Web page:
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  • - Walk through cough droplets that are still

  • vaulting through the air either on a crowded street,

  • or on a beach, Florida.

  • Hi everyone, I'm Mark Keim, founder of DisasterDoc.

  • We help people all over the world

  • to better understand disasters

  • so they can protect themselves and others.

  • So today I'd like to help you

  • better understand the COVID-19 pandemic

  • and to share with you a few tips

  • for staying well during social distancing

  • and why this is so critical and important for all of us.

  • The first step to protecting ourselves

  • is understanding how COVID infection occurs.

  • This virus needs to float in a warm bath.

  • This warm bath is actually body fluid

  • and it needs this in order to survive.

  • So it's more likely to travel to you

  • as in the form of a droplet.

  • So people are said to be exposed

  • when they come in contact with the droplet.

  • So where do these droplets come from?

  • They come from inside infected people's lungs.

  • People come in contact with these droplets

  • either by direct exposure or indirect exposure.

  • But how do we stop the pandemic?

  • We need to stop people from touching

  • and breathing these droplets.

  • Tip number one, stay the F home.

  • Like the science shows avoiding exposure

  • is the single most effective way

  • to avoid infections and end this pandemic.

  • Even if you have no consideration

  • for your own health or that of others

  • the longer that you decide to socialize in public

  • the longer every one of us will have to shelter in place

  • and wait for this pandemic to end.

  • And if you do need to go out, avoid exposing yourself.

  • Some of us can't stay home, right?

  • Some of us have to work in public

  • and some of us even work directly with the public.

  • So what can we do to protect ourselves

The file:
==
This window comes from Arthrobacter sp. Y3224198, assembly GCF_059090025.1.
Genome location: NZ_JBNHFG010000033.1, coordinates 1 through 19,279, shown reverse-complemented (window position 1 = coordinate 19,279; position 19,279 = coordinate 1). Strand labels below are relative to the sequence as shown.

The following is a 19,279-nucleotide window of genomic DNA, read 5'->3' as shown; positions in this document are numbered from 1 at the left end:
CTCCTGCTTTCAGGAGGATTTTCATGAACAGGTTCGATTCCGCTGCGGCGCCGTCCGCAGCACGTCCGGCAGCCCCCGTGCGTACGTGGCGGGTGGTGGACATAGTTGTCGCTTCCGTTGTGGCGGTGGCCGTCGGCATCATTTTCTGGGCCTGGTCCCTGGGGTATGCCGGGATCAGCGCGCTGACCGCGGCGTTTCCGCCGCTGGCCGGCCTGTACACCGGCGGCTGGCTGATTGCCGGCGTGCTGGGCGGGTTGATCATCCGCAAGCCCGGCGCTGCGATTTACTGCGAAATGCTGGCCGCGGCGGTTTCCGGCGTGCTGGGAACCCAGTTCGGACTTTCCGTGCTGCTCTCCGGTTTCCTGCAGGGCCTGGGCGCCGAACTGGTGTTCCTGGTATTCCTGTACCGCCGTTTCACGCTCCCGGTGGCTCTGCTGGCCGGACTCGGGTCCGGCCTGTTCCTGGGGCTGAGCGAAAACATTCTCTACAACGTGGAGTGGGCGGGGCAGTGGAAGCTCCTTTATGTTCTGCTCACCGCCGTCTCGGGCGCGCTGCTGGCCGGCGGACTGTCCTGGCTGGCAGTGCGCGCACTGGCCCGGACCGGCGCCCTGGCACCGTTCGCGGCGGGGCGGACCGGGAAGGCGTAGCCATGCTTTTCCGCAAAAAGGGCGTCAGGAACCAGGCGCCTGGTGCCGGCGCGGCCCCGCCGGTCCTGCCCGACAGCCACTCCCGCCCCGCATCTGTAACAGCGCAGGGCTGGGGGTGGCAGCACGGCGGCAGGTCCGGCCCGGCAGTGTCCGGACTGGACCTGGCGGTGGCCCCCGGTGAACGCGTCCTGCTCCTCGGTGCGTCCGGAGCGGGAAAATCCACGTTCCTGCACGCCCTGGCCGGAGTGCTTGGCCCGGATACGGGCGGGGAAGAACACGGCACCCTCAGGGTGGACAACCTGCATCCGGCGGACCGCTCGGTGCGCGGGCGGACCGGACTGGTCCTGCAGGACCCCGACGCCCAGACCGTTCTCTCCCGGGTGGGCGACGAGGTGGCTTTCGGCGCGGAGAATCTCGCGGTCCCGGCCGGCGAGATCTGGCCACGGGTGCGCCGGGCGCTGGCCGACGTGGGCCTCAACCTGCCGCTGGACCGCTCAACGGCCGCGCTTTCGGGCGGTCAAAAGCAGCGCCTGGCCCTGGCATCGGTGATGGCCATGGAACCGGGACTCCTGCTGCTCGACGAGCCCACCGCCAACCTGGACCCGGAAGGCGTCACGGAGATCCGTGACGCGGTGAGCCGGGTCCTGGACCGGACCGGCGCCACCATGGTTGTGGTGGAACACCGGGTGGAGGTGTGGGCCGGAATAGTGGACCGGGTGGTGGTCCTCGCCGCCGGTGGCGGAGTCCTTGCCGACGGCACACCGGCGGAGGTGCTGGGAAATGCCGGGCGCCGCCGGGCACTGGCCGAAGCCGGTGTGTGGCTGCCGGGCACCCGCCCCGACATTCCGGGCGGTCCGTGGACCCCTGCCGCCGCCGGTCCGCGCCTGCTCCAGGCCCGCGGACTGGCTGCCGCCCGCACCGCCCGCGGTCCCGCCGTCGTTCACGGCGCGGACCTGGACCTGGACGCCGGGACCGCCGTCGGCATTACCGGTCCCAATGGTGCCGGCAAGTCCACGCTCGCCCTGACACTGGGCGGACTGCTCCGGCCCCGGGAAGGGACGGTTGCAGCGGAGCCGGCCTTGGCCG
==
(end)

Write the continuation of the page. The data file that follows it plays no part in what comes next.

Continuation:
• and to protect our loved ones at home who are depending

  • upon us to not to bring home this infection.

  • We avoid those direct and indirect exposures

  • that I mentioned earlier.

  • For a moment I want you to close your eyes

  • and picture this six foot bubble around your body.

  • Your skin is clean, your breath,

  • even your cough is virus free.

  • Our bubbles change shape as we walk through the air

  • extending behind us a little bit as we move in the air.

  • And when our bubbles cross each other

  • we share the same air and the same droplets.

  • So when we share our six foot bubble with someone else

  • droplets from their cough are more likely

  • to reach our lungs unless we try to block it in some way.

  • Think of the world as being made up of three zones.

  • The hot zone, the warm zone, and the cold zone.

  • The cold zone is your home where everyone is healthy

  • and virus free.

  • It's less work to keep your bubble clean

  • and virus free when you're in your cold zone.

  • You don't have to worry so much about touching your family

  • or your face as long as everyone stays healthy.

  • The warm zone is the world outside your door.

  • The warm zone consists of those places

  • outside your home where it becomes more likely

  • that others may step inside or perhaps even cough into

  • your six-foot bubble.

  • This could be your workplace, it could be standing

  • in line at the grocery store, could be inside an elevator.

  • These are the places where we should protect our bubble.

  • These are the places we should also be respecting

  • and staying out of other people's bubbles.

  • So finally there's a hot zone.

  • The hot zone are environments